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A Multinomial Model of Fertility Choice and Offspring Sex Ratios in India

  • Rubiana Chamarbagwala
  • Martin Ranger

We use the fertility histories of over 70,000 Indian women from the Third National Family and Health Survey to investigate the relationship between family size and offspring sex ratios in India. We find that families with three or more children exhibit gender equality in offspring sex ratios. In families with one or two children, however, there are less than 800 daughters for every 1000 sons. Thus, we find an 'intensification' effect�-�namely, a positive correlation between family size and female-male offspring sex ratios. Our results indicate that greater wealth and paternal education may increase parents' access to and affordability of sex-selection technologies, thereby allowing them to choose both the sex of their children as well as a smaller family size.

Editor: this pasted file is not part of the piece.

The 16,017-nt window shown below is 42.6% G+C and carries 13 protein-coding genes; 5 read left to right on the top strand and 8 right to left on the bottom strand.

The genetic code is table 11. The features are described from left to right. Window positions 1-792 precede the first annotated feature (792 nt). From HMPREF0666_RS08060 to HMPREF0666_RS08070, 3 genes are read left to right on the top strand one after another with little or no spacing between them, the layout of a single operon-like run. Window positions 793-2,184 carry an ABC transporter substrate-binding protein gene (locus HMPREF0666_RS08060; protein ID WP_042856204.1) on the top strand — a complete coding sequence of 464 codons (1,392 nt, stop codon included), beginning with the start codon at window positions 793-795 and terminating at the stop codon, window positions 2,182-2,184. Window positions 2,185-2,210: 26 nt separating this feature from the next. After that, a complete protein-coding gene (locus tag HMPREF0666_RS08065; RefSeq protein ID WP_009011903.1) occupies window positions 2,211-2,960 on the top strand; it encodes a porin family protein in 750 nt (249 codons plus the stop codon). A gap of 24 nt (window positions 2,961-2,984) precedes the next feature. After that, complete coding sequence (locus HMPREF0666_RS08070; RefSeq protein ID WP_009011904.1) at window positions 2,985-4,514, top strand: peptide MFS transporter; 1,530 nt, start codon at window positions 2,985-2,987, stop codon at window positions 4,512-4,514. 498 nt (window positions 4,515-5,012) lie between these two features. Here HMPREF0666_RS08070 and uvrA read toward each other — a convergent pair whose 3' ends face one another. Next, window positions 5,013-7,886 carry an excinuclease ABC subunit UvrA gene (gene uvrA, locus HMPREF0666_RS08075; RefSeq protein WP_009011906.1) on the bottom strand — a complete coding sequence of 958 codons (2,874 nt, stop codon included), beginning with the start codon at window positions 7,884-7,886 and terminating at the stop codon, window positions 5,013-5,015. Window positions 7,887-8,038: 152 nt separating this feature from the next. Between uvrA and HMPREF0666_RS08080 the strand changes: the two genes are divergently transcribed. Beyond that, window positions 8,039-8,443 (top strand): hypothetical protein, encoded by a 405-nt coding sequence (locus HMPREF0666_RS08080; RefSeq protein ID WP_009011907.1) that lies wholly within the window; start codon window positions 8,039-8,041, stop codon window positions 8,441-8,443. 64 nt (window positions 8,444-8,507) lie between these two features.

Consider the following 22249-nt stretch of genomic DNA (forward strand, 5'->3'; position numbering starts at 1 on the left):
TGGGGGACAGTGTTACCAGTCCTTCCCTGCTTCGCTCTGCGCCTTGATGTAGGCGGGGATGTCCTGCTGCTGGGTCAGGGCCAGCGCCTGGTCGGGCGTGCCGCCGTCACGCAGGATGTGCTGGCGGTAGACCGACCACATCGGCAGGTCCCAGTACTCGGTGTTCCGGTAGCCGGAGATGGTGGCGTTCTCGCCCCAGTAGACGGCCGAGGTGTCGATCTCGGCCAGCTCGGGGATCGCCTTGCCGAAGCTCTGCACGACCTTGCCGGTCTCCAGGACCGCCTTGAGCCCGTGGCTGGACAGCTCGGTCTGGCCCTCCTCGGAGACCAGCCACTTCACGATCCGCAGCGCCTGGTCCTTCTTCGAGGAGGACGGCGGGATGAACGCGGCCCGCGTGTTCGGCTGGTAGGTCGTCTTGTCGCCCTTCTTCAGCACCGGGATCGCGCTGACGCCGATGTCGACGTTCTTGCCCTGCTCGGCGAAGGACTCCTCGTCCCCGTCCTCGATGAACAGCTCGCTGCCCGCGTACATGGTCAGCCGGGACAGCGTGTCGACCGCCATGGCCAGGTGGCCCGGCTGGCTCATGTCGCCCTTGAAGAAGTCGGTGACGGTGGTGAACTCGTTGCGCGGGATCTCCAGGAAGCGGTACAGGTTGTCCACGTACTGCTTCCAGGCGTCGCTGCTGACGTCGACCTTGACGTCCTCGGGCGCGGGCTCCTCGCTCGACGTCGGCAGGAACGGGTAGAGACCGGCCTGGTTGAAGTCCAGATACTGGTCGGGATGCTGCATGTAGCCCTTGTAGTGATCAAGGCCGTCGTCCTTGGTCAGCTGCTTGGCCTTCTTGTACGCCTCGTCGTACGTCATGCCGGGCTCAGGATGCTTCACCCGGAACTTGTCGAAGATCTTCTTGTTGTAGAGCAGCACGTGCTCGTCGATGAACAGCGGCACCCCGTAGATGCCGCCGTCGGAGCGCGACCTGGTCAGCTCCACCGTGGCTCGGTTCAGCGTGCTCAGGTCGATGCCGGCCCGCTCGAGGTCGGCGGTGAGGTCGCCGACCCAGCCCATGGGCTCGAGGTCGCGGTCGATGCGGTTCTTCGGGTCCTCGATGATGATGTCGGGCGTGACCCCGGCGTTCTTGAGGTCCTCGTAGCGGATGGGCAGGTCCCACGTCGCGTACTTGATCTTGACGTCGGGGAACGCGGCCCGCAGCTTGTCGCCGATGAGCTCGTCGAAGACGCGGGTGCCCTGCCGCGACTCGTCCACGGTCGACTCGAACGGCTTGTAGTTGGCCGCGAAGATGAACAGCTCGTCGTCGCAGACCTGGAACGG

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Article provided by Taylor & Francis Journals in its journal Journal of Development Studies.

Volume (Year): 46 (2010)
Issue (Month): 3 ()
Pages: 417-438

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Handle: RePEc:taf:jdevst:v:46:y:2010:i:3:p:417-438
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  1. Emily Oster, 2006. "Does Increased Access Increase Equality? Gender and Child Health Investments in India," NBER Working Papers 12743, National Bureau of Economic Research, Inc.
  2. Paulo Guimaraes & Richard Lindrooth, 2005. "Dirichlet-Multinomial Regression," Econometrics 0509001, EconWPA.
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